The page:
Family Medicine Residency Clinic

To practice family medicine, doctors must also complete a three-year residency program after medical school. A residency in family medicine includes training in pediatric medicine, obstetrics and gynecology, internal medicine, emergency medicine, surgery, psychiatry, radiology, ophthalmology, urology, and more. Because doctors practicing family medicine tend to treat the widest variety of ages and conditions, they must be trained to diagnose and treat a broad range of medical issues.

Many family medicine physicians also incorporate obstetrics, sports medicine, and palliative care into their practice. These doctors often care for the same patients throughout their lives, and in many cases, they care for multiple generations of family members at the same time.

Frequently Asked Questions

What is a resident?

Residents are physicians who have graduated from medical school and are training in a specialty. Family medicine residents train for three years with an experienced, board-certified teaching physician.

Who can be seen?

Family medicine physicians are primary care providers for babies, children, adults (including pregnant women), and the elderly. Your entire family can see the same physician!

What do the teaching physicians do?

Teaching physicians review and supervise all patient visits conducted by the residents. During the first six months of the residency, the teaching physician participates in the patient visit. After that time, the resident consults with the teaching physician as appropriate.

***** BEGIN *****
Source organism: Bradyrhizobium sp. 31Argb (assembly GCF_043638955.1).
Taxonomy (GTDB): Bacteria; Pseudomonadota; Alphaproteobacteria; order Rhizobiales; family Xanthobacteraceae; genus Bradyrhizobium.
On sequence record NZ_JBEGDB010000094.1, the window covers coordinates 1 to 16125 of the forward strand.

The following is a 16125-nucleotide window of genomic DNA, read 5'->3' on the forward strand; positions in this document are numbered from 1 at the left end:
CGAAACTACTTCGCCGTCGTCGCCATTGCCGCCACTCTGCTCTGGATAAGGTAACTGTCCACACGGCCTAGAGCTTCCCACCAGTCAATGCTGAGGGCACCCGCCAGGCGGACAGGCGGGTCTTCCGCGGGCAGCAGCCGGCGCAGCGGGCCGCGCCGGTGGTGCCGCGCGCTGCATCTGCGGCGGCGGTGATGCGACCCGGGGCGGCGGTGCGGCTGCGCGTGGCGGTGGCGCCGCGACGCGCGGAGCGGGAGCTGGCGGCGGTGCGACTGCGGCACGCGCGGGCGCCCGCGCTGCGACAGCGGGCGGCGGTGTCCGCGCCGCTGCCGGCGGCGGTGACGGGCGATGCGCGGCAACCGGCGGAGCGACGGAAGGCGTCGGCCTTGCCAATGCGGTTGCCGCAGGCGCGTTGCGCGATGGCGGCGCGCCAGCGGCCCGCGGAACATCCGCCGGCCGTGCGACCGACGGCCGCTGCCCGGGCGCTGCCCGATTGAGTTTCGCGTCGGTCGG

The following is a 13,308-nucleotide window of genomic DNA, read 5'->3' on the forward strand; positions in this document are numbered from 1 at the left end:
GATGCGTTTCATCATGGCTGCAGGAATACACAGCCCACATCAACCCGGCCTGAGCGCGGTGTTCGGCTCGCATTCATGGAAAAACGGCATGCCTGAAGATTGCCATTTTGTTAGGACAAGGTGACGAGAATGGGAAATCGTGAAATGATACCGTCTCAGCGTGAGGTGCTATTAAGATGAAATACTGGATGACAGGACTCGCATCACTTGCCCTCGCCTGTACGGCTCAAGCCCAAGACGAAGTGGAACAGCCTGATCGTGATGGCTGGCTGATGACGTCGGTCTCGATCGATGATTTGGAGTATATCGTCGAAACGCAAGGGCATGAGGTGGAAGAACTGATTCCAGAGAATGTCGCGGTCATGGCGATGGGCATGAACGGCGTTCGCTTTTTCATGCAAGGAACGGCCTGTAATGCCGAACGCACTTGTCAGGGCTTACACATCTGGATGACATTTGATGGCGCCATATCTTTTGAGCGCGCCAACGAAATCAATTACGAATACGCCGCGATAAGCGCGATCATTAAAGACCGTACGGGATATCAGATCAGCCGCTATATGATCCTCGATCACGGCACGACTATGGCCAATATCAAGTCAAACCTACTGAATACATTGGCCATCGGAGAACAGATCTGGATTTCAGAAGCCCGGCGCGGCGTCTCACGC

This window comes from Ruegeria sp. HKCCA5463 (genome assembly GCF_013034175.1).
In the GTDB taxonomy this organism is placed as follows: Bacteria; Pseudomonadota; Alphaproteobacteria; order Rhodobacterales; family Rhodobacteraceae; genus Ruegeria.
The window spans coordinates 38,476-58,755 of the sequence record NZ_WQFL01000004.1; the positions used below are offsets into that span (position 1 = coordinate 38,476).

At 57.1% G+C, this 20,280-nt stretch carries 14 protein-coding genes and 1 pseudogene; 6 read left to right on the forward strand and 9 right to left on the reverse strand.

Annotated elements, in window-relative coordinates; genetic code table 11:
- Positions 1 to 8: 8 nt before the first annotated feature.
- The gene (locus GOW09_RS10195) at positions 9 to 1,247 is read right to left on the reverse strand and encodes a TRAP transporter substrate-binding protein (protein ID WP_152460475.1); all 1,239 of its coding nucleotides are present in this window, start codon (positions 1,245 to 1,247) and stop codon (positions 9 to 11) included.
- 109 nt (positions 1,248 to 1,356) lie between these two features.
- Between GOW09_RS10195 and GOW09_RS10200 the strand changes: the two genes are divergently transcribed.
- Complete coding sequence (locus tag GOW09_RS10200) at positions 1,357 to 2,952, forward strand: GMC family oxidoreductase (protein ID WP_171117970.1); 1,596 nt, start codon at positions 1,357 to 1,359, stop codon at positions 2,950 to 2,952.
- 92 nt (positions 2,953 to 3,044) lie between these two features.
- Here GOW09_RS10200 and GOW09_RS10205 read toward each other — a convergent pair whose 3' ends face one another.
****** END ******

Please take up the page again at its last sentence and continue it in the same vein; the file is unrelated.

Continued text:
Are resident services covered by insurance?

Yes, insurance is billed under the supervising teaching physician.

Can residents do everything the teaching physicians can?

Almost everything, yes. They are physicians. There are some medications or referrals that need a teaching physician’s signature.

What happens to me when my resident graduates?

Residents work in teams of three (a first year resident, a second year resident, and a third year resident). When the third year resident graduates, you will get a new first year resident, but your second-year resident will remain on your care team, so your care is continuous.

Why is a residency program important to me?

Our area needs more primary care providers. We hope that by bringing the next generation here for their final stage of training that many will choose to stay and establish their practices in our community.

Why am I important to the residency program?

Without patients, our residents cannot learn or gain experience. Patients who become part of the clinic are vital to the successful training of the next generation of providers.